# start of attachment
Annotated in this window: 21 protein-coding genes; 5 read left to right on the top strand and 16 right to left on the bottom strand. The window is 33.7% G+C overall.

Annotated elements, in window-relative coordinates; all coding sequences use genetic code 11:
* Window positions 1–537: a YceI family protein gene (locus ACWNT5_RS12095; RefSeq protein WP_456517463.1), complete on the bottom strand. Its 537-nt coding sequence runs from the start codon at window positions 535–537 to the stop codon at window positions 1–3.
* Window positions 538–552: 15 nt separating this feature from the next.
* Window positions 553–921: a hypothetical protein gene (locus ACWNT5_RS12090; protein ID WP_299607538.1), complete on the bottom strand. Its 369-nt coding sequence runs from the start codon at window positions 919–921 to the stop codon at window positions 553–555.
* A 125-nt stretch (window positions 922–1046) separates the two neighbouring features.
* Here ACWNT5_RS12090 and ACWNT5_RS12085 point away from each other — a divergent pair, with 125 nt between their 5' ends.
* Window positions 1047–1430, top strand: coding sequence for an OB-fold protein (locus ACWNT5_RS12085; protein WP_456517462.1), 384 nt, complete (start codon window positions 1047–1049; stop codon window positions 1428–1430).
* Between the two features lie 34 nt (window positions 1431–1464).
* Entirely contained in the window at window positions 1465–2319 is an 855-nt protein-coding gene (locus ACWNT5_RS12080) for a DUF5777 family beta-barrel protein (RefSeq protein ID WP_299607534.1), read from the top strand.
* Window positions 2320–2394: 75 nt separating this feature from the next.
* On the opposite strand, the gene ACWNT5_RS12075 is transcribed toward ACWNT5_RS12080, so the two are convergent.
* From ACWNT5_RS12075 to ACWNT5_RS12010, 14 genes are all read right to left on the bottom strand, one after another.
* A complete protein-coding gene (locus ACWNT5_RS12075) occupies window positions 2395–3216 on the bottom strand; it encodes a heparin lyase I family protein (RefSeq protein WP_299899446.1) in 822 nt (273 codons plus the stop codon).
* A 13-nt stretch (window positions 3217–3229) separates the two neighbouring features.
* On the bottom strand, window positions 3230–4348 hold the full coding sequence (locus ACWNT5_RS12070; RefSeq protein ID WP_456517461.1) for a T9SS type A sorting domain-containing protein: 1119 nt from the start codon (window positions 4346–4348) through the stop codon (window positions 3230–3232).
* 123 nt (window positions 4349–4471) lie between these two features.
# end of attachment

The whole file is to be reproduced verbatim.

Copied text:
Annotated in this window: 21 protein-coding genes; 5 read left to right on the top strand and 16 right to left on the bottom strand. The window is 33.7% G+C overall.

Annotated elements, in window-relative coordinates; all coding sequences use genetic code 11:
* Window positions 1–537: a YceI family protein gene (locus ACWNT5_RS12095; RefSeq protein WP_456517463.1), complete on the bottom strand. Its 537-nt coding sequence runs from the start codon at window positions 535–537 to the stop codon at window positions 1–3.
* Window positions 538–552: 15 nt separating this feature from the next.
* Window positions 553–921: a hypothetical protein gene (locus ACWNT5_RS12090; protein ID WP_299607538.1), complete on the bottom strand. Its 369-nt coding sequence runs from the start codon at window positions 919–921 to the stop codon at window positions 553–555.
* A 125-nt stretch (window positions 922–1046) separates the two neighbouring features.
* Here ACWNT5_RS12090 and ACWNT5_RS12085 point away from each other — a divergent pair, with 125 nt between their 5' ends.
* Window positions 1047–1430, top strand: coding sequence for an OB-fold protein (locus ACWNT5_RS12085; protein WP_456517462.1), 384 nt, complete (start codon window positions 1047–1049; stop codon window positions 1428–1430).
* Between the two features lie 34 nt (window positions 1431–1464).
* Entirely contained in the window at window positions 1465–2319 is an 855-nt protein-coding gene (locus ACWNT5_RS12080) for a DUF5777 family beta-barrel protein (RefSeq protein ID WP_299607534.1), read from the top strand.
* Window positions 2320–2394: 75 nt separating this feature from the next.
* On the opposite strand, the gene ACWNT5_RS12075 is transcribed toward ACWNT5_RS12080, so the two are convergent.
* From ACWNT5_RS12075 to ACWNT5_RS12010, 14 genes are all read right to left on the bottom strand, one after another.
* A complete protein-coding gene (locus ACWNT5_RS12075) occupies window positions 2395–3216 on the bottom strand; it encodes a heparin lyase I family protein (RefSeq protein WP_299899446.1) in 822 nt (273 codons plus the stop codon).
* A 13-nt stretch (window positions 3217–3229) separates the two neighbouring features.
* On the bottom strand, window positions 3230–4348 hold the full coding sequence (locus ACWNT5_RS12070; RefSeq protein ID WP_456517461.1) for a T9SS type A sorting domain-containing protein: 1119 nt from the start codon (window positions 4346–4348) through the stop codon (window positions 3230–3232).
* 123 nt (window positions 4349–4471) lie between these two features.